With polls showing that Sunday’s federal elections will be a landslide for the Partido Revolucionario Institucional (PRI) and its presidential candidate, Enrique Peña Nieto, we have to look to the state-level elections for any suspense.
Not to be forgotten amid the federal elections, six states and Mexico’s federal district hold elections on Sunday.
The seven elections take place in jurisdictions that are home to over one-quarter of Mexico’s population. They will occur in some of the richest and poorest states of Mexico, in the north and the south, and in places with robust democratic traditions and in places that have remained corrupt PRI strongholds. In sum, the seven contests seem to hold at least some good news for each of the three main parties:
- In the Distrito Federal, Miguel Ángel Mancera (pictured above, bottom), the candidate of the leftist Partido de la Revolución Democrática (PRD) is likely to win the race for head of government, a position the PRD has held continuously since 1997.
- In Jalisco, Guadalajara’s mayor Aristóteles Sandoval, another young and charismatic priista (pictured with Peña Nieto above, top) is likely to take the governorship from the Partido Acción Nacional (PAN) for the first time since 1995.
- The tightest race looks to be in tiny Morelos, where the PRI and the PRD are locked in a tight battle to succeed the outgoing PAN governor.
- The PAN is expected to hold onto the governorship in Guanajuato, which it has also held since 1995 when former president Vicente Fox first won it.
- The young, PRI-affiliated Manuel Velasco Coello is likely to win in Chiapas, and the PRI also looks set to retain the governorships of Yucatán and Tabasco.
Here’s a deeper look at each of the seven races.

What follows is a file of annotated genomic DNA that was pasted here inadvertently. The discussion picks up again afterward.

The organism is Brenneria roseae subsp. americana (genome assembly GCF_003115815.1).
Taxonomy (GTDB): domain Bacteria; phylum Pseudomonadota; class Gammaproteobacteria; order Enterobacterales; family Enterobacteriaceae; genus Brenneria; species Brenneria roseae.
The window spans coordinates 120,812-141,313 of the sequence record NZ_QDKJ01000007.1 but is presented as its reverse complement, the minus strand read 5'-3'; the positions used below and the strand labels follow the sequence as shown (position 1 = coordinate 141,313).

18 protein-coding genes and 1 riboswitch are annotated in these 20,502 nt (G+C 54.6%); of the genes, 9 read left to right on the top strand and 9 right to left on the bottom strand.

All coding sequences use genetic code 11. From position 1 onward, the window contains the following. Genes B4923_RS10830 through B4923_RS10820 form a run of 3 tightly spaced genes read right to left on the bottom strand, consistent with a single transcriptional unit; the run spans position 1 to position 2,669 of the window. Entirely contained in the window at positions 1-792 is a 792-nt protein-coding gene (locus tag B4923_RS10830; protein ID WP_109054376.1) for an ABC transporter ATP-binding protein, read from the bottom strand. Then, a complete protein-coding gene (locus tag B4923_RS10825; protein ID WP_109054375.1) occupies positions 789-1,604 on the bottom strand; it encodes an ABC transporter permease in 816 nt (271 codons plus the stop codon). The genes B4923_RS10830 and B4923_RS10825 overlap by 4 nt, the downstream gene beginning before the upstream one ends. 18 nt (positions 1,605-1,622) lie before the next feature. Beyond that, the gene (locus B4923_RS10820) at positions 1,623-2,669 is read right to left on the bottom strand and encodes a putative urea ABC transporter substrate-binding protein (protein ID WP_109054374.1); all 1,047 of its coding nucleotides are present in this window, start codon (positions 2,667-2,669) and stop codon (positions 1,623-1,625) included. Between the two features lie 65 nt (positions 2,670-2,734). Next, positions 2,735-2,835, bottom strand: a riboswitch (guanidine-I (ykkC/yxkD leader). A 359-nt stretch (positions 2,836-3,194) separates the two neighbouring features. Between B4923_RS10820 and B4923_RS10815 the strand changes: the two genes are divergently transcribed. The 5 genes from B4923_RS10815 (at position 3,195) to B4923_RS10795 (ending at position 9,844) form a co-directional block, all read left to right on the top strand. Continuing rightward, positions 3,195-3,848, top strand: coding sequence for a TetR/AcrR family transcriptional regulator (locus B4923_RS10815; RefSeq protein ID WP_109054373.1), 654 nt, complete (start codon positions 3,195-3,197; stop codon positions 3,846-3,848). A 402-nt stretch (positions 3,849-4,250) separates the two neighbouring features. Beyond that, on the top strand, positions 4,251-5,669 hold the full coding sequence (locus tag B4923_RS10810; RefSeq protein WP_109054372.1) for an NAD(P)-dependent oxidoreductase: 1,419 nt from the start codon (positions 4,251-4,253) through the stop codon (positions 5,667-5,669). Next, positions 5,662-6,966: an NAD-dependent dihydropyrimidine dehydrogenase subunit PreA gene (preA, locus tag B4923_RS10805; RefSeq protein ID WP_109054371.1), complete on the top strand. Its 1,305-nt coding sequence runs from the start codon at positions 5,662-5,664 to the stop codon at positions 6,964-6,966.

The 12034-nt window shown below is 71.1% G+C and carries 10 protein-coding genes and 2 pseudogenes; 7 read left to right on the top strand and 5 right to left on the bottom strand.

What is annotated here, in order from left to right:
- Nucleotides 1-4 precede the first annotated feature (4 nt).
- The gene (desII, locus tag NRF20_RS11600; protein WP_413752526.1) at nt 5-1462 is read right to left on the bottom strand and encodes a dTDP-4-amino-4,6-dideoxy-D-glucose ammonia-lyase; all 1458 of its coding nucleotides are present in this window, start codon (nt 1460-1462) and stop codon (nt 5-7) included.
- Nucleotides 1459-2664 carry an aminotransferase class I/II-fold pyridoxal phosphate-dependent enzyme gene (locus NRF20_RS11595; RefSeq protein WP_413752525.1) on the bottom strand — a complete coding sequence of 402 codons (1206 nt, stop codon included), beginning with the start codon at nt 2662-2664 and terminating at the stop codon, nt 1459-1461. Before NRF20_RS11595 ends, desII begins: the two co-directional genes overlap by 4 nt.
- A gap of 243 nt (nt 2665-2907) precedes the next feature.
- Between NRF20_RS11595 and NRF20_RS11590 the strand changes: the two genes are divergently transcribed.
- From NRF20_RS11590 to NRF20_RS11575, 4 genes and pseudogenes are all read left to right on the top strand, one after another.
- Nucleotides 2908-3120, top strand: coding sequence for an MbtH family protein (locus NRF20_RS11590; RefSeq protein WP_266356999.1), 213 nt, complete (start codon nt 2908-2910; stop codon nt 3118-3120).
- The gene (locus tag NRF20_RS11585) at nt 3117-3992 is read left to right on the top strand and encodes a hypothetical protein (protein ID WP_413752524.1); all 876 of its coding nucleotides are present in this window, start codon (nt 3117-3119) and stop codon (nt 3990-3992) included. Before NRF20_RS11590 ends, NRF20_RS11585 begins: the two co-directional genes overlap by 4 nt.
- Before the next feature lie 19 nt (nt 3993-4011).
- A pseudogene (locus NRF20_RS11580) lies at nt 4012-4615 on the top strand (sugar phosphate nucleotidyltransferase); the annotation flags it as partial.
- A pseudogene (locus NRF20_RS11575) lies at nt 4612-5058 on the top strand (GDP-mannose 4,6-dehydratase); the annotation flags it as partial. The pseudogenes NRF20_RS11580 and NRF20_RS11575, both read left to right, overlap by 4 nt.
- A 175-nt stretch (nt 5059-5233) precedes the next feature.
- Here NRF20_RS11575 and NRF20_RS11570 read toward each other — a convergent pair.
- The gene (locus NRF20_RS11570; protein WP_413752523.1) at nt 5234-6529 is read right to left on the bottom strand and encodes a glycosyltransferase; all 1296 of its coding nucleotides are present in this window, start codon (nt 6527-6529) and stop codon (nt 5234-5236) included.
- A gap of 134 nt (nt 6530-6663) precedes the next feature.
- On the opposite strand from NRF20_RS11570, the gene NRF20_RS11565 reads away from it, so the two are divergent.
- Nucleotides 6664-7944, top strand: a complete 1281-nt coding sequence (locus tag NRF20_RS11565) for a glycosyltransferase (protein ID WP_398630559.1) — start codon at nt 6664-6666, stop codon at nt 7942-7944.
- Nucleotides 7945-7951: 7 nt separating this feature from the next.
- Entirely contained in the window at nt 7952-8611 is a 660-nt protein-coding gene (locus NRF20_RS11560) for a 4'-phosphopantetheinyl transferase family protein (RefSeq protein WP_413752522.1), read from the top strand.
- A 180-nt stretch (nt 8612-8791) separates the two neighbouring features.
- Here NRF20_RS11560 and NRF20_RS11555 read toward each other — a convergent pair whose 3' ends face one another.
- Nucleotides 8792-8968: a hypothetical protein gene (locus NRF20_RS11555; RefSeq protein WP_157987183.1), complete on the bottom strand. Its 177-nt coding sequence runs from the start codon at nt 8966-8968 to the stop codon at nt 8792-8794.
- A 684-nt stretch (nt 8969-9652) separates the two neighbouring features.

Distrito Federal: likely PRD hold. Mexico’s federal district, with 8.9 million people, has elected a PRD head of government since the first such election in 1997. The position is essentially that of mayor of Mexico City but with the powers of a governor. It has been held by former PRD presidential candidate Cuauhtémoc Cárdenas, current presidential candidate Andrés Manuel López Obrador and likely future presidential candidate Marcero Ebrard. On Sunday, polls show that the DF’s attorney general, Miguel Ángel Mancera, is almost certain to continue that tradition.
Mancera will govern a jurisdiction that has the highest GDP per capita in the country and a larger population than any Mexican state (other than the state of Mexico itself, which wraps around the DF like a horseshoe). As such, Mancera will instantly have a national profile and may well have a role in future national politics.
Jalisco: leaning switch from PAN to PRI. Mexico’s third-largest state with 7.4 million people (after Veracruz and Mexico), located on the Pacific coast in central Mexico, Jalisco is home to Guadalajara, Mexico’s second biggest city. As with Guanajuato, the PAN has held Jalisco’s governorship since 1995, and it has been a breeding ground for some of the PAN’s federal cabinet appointments.
Unlike in Guanajuato, where the PAN seems likely to hold on, the PAN’s candidate is languishing in third place, with former Guadalajara mayor Aristóteles Sandoval far ahead in polls. Guadalajara has seen increasingly tumult and drug violence over the past couple of years, and this race, as much as any other state election, neatly parallels the federal situation — an electorate soured on years of PAN rule is turning to a photogenic challenger from the new generation of priistas.
Sandoval is in many ways, substantively and superficially, a Jalisco-level mirror of Peña Nieto, and he could well become a potential presidential candidate in 2018.
Guanajuato: likely PAN hold. Mexico’s fifth largest state with 5.5 million Mexicans, this has long been a stronghold of the PAN and a center of Mexican industry and manufacturing. Fox ran for governor in this north-central state in 1991, and it is widely believed that he lost only due to the PRI’s electoral fraud. Fox won in a landslide in 1995, however, and the PAN has held the governorship ever since.
The PAN’s candidate, Miguel Márquez Márquez, who has served as the state secretary of social and human development, leads in most polls, although narrowly — in a poll at the end of May, he led with 50% to just 42 % for the PRI’s Juan Ignacio Torres Landa. Nonetheless, a loss for the PAN in this race would be an incredible embarrassment.